May 11, 2017
The annual ‘North West 200’ motorcycle road race will take place in Northern Ireland, on Saturday 13 May 2017 and police are appealing for drivers in the region to take extra care on the roads as around 3500 motorcycles are expected to travel through Dumfries and Galloway to attend the event.
The bikes are expected to use the regions roads, particularly the A75 and A77 trunk roads, as the riders travel to the ferry port at Cairnryan to attend the event and back using the same route when the race is over.
Police are warning motorists to expect high numbers of motorcyclists on these roads from today, Thursday 11 May right through to Monday 15 May as riders make their way to and from the event. Generally the motorcyclists travel in groups and therefore are fairly easy to spot, however motorists should be aware that single bikes can suddenly appear and can be difficult to see at times.
Constable Stephen Judge from the Road Policing Unit at Stranraer said: “The peak times for bikes travelling to the race will start on Thursday 11 May, building up to the race on Saturday and Sunday/Monday will see the bikes return through our region.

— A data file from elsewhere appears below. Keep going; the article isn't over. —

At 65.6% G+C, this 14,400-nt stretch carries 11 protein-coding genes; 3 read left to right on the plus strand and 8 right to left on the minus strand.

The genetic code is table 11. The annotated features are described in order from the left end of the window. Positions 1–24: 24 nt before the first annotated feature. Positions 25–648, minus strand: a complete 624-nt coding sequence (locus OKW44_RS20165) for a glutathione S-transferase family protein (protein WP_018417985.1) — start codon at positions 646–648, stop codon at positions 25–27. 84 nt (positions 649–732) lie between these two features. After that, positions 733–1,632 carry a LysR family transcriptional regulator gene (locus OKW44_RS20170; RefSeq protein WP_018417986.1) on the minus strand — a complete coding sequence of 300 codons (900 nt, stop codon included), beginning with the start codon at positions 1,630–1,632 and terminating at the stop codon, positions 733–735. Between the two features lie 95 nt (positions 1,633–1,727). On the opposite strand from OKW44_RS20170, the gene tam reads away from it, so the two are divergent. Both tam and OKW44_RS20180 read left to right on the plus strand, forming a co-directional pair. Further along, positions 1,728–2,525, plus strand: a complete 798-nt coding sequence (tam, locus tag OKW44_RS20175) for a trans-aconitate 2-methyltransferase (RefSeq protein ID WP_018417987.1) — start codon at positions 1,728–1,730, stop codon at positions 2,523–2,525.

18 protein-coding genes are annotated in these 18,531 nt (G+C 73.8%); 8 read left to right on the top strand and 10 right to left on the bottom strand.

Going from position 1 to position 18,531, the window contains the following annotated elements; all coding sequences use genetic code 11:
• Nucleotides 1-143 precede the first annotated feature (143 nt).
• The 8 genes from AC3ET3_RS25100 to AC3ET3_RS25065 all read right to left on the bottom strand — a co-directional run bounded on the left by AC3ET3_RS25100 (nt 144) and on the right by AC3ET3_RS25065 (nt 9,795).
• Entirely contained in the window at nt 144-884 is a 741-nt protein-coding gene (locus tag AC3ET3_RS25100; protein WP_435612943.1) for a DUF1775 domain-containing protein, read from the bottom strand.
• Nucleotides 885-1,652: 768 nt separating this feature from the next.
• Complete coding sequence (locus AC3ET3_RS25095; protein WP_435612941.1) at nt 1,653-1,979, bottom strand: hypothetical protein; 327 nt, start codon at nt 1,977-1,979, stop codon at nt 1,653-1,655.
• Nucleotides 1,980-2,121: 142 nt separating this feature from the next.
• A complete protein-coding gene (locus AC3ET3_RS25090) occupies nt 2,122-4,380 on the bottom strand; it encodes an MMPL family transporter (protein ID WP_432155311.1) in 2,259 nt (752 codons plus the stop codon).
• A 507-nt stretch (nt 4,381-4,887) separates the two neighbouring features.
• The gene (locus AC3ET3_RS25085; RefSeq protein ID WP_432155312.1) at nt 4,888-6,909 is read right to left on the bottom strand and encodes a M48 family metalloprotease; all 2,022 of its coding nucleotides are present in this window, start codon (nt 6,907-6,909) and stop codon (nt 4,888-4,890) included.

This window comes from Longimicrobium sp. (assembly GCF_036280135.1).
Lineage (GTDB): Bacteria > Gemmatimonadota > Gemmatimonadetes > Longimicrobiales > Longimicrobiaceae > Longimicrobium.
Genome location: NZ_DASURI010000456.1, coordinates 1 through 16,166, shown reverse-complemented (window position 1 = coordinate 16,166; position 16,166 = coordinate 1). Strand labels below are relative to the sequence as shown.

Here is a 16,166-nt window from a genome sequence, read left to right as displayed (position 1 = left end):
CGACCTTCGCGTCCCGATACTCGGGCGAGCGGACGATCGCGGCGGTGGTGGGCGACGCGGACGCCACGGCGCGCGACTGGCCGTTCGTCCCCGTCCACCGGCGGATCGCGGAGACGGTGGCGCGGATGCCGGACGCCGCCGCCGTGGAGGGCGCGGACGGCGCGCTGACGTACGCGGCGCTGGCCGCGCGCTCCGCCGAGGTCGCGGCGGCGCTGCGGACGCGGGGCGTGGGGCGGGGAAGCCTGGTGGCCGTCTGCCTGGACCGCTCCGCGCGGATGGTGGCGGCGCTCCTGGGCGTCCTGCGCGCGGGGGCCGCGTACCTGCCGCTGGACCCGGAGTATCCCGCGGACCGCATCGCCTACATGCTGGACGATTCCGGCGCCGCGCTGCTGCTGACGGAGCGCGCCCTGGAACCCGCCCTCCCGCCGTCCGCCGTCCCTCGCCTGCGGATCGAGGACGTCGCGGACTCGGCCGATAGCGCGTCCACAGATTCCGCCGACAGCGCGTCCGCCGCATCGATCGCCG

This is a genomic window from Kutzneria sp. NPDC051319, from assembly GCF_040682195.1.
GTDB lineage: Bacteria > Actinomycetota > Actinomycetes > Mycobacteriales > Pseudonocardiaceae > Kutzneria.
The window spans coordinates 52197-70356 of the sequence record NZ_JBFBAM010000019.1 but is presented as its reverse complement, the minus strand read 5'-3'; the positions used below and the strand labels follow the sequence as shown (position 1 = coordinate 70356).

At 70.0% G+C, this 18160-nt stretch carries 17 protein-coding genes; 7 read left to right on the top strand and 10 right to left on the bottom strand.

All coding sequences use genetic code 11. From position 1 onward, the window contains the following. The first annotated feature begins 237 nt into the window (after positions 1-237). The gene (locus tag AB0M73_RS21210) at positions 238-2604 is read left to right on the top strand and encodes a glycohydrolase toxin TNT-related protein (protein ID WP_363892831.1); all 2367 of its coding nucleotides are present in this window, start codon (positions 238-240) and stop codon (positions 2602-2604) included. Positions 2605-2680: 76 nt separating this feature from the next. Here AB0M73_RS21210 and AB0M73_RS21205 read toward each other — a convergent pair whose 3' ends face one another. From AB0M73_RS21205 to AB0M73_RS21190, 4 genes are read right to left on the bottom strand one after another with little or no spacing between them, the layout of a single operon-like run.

“A policing plan has been developed over the years to assist the motorcyclists to pass safely through our region and it has proved very successful over the years. Once again we will put this plan into operation which will mean increased police patrols all along the A75 and on the A77 roads.
“A common cause of motorcycle crashes is the so-called T-boning of the motorcycle by drivers who either pull out of a junction in front of, or across the path of an oncoming bike to turn right. These collisions could be avoided by drivers taking more care.
“Drivers should remember that motorcyclists are much more vulnerable than drivers, especially in wet conditions. A driver may walk away from a crash that a motorcyclist would not.
“We will have an increased road presence during this time, including Police Scotland motorcycle patrols and will focus on accident hotspots and promoting responsible driver and rider behaviour.”